The 2014 Silk Screen Asian-American Film Festival schedule was announced on March 26, with times and locations on the Silk Screen website. The annual festival runs from April 26 through May 4, with screenings at four local theaters. Here's a quick look at the festival's movies and short films from East Asia and thus of most relevance to this blog:
A Time in Quchi (暑假作业), Taiwan; Bunta, China; Cheong, South Korea; Confession of Murder (내가 살인범이다), South Korea; The Garden of Words (言の葉の庭), Japan; Hide and Seek (숨바꼭질), South Korea; Mourning Recipe (四十九日のレシピ), Japan; Norte, End of History (Norte, hangganan ng kasaysayan); Philippines; Touch of the Light (逆光飛翔), Taiwan; Trap Street, China; Unforgiven (許されざる者), Japan; Why Don't You Play in Hell? (地獄でなぜ悪い), Japan.
Sunday, April 20, 2014
The IUP 2014 Foreign Film Festival concludes on April 27 with Dooman River (두만강). From The Global Film Initiative:
Writer-director Zhang Lu’s fascinating window into a rarely seen corner of rural China revolves around 12-year-old Chang-ho, living with his grandfather and mute sister along the frozen river-border with North Korea. Although fraught with unemployment and other tensions, his community seems sympathetic toward the Korean refugees fleeing famine and misery; Chang-ho even bonds over soccer with one young border-crosser who comes scavenging food for a sibling. But he soon turns on his new friend as suspicions mount against the illegal immigrants and his sister reels from unexpected aggression, provoking a quandary over his loyalties in an exquisitely detailed story of compassion and strife across an uneasy geopolitical border.Dooman River will be shown in McVitty Auditorium, Sprowls Hall (campus map) at 5:30 pm and 8:00 pm, and is free and open to the public.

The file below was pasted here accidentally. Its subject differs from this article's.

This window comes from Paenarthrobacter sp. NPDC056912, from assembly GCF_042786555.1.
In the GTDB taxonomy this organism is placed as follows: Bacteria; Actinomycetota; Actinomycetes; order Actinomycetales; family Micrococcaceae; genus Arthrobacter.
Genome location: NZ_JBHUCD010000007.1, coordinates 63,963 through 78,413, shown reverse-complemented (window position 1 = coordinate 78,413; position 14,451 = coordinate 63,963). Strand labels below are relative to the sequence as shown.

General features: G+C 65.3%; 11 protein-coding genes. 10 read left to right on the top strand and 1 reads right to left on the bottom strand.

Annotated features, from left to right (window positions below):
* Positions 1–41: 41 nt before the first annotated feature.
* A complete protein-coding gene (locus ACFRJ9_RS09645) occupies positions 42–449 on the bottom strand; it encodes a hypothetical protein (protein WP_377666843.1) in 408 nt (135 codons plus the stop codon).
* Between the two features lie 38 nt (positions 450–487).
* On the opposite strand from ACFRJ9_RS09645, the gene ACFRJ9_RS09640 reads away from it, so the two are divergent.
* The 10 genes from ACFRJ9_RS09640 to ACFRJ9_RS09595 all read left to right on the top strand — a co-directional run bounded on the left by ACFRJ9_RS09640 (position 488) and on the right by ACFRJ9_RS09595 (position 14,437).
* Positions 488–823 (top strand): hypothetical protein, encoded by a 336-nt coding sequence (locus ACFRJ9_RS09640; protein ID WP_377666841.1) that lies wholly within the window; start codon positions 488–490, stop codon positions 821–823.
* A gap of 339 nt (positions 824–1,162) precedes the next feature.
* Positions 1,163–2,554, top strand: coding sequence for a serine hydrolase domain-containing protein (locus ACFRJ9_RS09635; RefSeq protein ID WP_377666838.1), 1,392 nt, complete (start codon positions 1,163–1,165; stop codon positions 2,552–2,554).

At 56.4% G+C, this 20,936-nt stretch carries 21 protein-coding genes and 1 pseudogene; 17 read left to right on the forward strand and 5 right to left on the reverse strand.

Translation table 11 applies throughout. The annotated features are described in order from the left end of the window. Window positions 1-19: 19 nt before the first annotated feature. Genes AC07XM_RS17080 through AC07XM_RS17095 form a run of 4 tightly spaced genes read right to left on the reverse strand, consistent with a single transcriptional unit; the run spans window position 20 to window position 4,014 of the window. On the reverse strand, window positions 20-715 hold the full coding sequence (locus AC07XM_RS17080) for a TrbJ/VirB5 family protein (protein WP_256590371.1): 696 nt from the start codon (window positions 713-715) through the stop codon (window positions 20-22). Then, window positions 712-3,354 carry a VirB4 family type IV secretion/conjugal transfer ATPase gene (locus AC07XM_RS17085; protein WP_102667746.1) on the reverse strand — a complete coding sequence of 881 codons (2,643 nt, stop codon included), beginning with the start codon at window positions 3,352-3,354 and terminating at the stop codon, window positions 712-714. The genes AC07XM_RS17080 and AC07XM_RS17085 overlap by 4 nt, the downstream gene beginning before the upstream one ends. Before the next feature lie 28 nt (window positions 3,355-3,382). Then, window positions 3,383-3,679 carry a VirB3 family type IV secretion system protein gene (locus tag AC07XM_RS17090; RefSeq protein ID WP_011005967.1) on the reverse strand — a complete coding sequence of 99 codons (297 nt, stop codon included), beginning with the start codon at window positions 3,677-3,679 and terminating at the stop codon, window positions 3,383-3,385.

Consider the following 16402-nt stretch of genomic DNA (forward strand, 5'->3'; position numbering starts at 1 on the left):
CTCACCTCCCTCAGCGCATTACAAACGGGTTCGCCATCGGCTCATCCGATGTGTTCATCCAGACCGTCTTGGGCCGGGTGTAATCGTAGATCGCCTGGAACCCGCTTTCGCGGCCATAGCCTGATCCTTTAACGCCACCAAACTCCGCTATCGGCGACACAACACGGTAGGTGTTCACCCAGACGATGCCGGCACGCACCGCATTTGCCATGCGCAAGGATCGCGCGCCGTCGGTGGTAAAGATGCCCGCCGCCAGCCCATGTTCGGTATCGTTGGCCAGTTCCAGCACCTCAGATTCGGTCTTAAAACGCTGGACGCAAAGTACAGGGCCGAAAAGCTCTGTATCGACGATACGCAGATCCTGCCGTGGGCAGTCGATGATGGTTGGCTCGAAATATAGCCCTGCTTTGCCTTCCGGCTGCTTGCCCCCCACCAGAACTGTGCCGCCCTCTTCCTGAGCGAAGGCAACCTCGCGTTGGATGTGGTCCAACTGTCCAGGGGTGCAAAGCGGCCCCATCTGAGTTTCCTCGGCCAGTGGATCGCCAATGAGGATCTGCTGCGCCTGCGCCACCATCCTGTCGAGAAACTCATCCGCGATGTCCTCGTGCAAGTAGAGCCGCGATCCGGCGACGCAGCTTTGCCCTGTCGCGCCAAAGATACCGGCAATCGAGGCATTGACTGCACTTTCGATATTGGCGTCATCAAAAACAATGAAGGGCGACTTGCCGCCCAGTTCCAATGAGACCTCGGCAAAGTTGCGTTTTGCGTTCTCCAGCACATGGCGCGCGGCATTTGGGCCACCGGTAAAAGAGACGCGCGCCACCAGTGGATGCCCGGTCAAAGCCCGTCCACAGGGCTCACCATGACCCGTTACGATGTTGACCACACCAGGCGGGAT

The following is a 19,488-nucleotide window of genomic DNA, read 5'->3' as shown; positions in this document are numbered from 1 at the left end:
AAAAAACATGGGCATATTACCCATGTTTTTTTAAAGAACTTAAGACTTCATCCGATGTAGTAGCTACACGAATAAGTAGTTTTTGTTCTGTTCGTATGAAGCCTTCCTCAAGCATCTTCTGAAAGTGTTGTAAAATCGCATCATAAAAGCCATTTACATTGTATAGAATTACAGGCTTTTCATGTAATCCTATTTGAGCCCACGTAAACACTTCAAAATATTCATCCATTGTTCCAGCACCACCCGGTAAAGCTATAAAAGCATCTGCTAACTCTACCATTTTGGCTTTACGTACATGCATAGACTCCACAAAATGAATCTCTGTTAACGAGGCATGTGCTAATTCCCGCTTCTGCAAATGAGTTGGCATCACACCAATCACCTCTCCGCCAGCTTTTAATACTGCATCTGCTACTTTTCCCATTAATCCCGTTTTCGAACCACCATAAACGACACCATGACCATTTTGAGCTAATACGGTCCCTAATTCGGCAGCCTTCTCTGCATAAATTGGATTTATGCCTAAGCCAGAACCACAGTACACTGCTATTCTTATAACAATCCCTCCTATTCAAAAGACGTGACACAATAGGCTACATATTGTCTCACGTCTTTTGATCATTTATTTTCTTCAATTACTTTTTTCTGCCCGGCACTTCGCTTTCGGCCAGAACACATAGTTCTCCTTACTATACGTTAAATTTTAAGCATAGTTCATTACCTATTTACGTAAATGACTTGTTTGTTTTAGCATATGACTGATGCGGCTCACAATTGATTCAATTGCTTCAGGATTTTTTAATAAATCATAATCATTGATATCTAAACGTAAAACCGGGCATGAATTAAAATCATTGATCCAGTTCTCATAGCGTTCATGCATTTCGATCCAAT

Tuesday, April 15, 2014
The annual performance by Awareness of Roots in Chinese Culture, "One Night in Beijing", will be held this year on April 26 at Carnegie Mellon University.
One Night in Beijing (ONiB) is the biggest annual event produced by Awareness of Roots in Chinese Culture (ARCC)! The show boasts a wide variety of performances, so be prepared to get swept away by an amazing storyline, inspired by the famous and traditional story, Journey to the West. ONiB will take you away and into this story set in ancient China through a series of traditional Chinese and hip hop dances, Chinese yo-yo, a capella, and much much more!ONiB starts at 7:30 on the 26th in the Rangos Ballroom in the Cohen University Center (campus map). Tickets are $10 at the door or $8 in advance.
The Department of Modern Languages at Carnegie Mellon University presents an evening with traditional Japanese music and a tea ceremony on April 17 from 4:30 to 6:30 pm.
Yuko Eguchi will first give a lecture and performance of Japanese traditional music and dance, called kouta (small songs) and koutaburi (dance of small songs), a genre uniquely created by women and primarily preserved in geisha artistic culture. She will also give a lecture and demonstration of Japanese tea ceremony (Ura-senke school). Participants will have a chance to learn the history of Japanese traditional arts and to try out the taste of Japanese tea and sweets.The lecture and performance will be held in the Connan Room of University Center (campus map).
Sunday, April 13, 2014
The Maridon Museum will show the 2009 Korean film Castaway on the Moon (김씨 표류기) on April 24, as part of its 2014 Spring Film Series. A plot summary from the Korean Film Archive's Korean Movie Database: